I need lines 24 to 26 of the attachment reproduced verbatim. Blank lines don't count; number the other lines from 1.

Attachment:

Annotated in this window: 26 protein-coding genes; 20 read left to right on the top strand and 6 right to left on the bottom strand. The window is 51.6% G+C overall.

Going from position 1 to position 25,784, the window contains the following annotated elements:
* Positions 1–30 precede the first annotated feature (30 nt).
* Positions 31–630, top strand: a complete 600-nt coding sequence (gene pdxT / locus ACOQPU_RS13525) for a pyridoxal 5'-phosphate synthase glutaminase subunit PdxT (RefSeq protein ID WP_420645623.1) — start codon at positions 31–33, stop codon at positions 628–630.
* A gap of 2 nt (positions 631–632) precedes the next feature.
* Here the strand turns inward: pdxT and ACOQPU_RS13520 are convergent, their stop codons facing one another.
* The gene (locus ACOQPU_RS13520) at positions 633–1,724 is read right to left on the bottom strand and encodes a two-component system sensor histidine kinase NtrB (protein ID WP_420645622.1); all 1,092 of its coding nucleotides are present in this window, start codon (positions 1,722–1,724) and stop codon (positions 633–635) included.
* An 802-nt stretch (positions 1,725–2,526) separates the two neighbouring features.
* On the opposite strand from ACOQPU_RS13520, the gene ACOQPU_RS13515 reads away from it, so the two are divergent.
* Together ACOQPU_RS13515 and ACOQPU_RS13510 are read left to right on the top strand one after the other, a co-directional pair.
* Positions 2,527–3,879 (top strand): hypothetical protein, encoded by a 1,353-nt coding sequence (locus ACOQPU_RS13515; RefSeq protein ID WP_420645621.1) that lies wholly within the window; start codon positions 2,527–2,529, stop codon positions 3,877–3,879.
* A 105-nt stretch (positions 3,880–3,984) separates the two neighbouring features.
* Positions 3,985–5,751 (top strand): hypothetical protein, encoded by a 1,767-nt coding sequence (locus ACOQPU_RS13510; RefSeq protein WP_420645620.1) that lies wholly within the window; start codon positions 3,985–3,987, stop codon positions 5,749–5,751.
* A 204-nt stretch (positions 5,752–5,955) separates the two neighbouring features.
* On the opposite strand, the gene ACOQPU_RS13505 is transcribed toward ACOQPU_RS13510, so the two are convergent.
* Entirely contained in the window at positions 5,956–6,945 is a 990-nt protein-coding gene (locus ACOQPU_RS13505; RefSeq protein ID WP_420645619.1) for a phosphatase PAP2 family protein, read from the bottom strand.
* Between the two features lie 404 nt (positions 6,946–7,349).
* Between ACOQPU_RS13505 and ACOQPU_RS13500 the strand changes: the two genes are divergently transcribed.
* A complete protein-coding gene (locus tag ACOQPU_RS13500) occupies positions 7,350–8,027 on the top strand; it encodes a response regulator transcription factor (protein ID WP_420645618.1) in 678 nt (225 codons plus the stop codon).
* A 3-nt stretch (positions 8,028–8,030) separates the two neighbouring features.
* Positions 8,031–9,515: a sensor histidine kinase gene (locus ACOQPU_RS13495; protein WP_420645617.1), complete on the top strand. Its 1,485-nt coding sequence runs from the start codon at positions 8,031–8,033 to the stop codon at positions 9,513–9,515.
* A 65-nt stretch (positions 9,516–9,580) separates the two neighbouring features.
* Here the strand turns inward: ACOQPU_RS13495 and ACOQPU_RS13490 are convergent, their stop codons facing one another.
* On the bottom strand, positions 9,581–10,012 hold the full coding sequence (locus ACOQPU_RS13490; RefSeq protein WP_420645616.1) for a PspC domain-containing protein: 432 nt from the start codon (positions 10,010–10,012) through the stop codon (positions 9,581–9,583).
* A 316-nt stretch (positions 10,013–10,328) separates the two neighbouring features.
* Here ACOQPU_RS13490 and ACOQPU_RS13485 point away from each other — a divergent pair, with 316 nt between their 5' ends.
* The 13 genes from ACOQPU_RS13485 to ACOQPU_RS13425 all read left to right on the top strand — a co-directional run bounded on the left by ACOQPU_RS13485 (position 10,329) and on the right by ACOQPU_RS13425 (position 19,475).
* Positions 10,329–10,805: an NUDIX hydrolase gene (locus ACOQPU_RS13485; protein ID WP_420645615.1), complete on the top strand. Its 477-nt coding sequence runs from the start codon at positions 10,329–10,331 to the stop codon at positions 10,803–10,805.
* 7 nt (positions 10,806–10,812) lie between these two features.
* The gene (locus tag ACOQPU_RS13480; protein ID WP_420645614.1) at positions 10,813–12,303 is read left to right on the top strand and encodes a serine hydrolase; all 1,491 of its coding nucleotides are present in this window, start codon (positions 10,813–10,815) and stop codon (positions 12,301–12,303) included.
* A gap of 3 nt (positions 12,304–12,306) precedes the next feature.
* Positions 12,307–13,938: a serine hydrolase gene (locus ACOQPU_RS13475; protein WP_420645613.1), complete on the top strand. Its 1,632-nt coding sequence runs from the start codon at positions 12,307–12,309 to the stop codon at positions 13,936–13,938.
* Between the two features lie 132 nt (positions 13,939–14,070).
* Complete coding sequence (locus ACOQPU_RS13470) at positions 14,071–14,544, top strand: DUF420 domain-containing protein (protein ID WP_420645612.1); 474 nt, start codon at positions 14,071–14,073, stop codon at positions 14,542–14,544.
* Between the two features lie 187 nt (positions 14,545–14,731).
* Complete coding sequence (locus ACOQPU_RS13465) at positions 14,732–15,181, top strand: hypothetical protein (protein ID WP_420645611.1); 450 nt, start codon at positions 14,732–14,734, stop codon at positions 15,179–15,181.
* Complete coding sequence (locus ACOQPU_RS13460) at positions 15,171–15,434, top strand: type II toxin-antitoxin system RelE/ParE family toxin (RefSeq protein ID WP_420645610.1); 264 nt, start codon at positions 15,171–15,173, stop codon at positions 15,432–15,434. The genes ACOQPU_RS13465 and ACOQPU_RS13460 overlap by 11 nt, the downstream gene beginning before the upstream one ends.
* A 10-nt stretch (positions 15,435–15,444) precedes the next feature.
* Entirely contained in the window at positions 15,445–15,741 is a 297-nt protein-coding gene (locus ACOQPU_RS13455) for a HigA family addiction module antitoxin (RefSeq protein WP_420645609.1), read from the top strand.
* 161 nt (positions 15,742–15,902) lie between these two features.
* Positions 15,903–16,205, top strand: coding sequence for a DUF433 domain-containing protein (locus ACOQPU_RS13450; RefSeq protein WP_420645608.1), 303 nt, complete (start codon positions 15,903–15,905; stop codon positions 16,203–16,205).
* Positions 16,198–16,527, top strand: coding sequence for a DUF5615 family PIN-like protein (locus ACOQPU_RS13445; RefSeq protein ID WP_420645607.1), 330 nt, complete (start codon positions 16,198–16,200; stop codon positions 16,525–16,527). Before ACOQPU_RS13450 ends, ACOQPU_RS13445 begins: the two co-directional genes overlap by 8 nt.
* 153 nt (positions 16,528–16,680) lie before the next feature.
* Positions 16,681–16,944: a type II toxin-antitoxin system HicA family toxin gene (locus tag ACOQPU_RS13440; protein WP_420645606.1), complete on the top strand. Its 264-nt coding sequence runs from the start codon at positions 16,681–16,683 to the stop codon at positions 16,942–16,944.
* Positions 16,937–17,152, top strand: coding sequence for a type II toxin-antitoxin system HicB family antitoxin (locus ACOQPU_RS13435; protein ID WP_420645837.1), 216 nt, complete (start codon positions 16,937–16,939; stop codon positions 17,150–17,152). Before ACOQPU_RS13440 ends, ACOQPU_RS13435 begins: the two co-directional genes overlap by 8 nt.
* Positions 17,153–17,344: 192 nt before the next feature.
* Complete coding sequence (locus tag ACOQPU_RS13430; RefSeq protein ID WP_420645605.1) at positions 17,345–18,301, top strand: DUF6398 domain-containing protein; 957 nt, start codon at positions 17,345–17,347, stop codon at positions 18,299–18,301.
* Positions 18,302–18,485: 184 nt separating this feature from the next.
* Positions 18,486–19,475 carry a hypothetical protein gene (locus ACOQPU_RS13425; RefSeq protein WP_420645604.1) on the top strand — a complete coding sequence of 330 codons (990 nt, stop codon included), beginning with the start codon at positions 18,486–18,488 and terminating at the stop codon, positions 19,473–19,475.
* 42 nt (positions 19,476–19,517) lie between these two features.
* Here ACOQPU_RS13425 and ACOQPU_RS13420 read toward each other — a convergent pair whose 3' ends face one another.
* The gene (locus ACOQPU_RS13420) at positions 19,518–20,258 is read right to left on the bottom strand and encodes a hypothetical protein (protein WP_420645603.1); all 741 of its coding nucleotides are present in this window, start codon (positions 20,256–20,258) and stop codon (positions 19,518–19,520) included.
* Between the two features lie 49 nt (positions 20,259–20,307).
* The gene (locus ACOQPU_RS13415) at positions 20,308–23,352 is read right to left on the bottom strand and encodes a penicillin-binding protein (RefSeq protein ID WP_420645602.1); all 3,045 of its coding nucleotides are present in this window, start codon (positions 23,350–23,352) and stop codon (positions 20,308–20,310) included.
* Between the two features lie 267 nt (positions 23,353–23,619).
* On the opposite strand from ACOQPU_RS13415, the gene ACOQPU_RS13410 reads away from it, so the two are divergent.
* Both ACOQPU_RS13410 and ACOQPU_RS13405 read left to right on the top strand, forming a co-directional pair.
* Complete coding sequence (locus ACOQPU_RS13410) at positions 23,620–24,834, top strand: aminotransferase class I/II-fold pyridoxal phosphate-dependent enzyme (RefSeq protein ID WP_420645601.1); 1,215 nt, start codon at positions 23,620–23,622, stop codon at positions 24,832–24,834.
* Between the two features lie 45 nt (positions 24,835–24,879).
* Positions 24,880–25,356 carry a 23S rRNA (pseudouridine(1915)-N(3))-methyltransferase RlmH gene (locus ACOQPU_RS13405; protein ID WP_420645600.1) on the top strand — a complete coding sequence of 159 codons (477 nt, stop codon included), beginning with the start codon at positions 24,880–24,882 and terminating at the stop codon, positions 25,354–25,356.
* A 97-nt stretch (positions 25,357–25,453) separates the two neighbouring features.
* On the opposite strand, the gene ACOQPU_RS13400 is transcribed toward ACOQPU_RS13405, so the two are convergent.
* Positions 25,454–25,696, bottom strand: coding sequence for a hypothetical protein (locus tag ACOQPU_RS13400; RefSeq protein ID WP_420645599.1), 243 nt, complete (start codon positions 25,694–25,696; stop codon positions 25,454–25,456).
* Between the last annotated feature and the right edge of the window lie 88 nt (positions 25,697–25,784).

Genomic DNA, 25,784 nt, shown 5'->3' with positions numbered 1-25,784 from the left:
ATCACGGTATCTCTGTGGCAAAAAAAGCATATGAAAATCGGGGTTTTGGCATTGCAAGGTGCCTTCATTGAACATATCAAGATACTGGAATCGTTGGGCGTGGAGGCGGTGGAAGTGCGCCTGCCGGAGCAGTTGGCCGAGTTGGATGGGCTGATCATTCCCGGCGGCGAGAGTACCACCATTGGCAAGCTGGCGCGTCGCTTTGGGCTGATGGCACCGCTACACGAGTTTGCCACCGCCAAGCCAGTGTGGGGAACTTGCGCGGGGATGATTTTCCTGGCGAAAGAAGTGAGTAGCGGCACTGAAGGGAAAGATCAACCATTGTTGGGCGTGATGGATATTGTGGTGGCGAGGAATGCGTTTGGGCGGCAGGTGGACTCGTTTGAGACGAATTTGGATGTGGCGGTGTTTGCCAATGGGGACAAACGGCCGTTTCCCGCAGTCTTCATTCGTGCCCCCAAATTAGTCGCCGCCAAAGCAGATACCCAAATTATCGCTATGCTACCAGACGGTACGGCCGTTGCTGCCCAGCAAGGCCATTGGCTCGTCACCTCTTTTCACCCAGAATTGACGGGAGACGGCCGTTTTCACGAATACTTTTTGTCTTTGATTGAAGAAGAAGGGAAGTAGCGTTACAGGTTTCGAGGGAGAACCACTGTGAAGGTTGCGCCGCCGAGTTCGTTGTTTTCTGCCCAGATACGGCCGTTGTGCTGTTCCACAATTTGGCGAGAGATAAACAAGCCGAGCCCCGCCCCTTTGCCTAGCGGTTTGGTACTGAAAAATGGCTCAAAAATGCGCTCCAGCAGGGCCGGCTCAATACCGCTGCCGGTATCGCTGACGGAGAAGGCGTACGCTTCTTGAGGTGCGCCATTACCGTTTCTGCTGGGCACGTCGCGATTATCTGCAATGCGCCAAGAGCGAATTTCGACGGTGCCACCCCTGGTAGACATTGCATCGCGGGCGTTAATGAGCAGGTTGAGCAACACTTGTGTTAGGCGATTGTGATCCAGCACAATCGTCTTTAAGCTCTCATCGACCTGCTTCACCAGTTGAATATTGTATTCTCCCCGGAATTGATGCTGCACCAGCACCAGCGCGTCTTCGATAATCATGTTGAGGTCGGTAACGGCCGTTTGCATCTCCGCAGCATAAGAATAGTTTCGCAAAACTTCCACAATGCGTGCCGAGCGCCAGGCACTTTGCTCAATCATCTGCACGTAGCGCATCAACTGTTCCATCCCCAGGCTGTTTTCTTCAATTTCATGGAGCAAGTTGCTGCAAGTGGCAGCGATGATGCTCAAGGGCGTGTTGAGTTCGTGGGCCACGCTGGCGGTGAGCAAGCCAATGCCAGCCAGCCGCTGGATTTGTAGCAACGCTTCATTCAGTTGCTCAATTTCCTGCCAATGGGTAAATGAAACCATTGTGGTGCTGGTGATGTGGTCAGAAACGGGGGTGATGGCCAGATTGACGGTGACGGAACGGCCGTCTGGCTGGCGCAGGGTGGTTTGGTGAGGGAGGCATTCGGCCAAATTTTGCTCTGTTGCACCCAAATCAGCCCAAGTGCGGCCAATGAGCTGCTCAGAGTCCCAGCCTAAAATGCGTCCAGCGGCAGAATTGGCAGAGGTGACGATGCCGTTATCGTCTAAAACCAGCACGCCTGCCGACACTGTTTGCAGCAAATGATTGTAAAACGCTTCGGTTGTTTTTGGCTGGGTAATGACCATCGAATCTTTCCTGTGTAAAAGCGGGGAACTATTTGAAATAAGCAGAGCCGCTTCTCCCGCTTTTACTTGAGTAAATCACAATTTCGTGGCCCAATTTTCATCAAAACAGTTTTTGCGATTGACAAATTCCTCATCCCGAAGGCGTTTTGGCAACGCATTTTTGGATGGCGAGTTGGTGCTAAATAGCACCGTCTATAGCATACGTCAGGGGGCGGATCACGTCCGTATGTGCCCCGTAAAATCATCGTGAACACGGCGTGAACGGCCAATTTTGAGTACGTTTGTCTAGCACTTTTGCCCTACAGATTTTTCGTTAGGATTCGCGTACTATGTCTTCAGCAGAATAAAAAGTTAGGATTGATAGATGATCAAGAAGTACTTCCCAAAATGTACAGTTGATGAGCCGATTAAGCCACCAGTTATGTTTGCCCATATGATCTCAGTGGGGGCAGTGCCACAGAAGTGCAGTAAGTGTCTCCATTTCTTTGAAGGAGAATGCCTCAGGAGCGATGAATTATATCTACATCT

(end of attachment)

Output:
* On the bottom strand, positions 9,581–10,012 hold the full coding sequence (locus ACOQPU_RS13490; RefSeq protein WP_420645616.1) for a PspC domain-containing protein: 432 nt from the start codon (positions 10,010–10,012) through the stop codon (positions 9,581–9,583).
* A 316-nt stretch (positions 10,013–10,328) separates the two neighbouring features.
* Here ACOQPU_RS13490 and ACOQPU_RS13485 point away from each other — a divergent pair, with 316 nt between their 5' ends.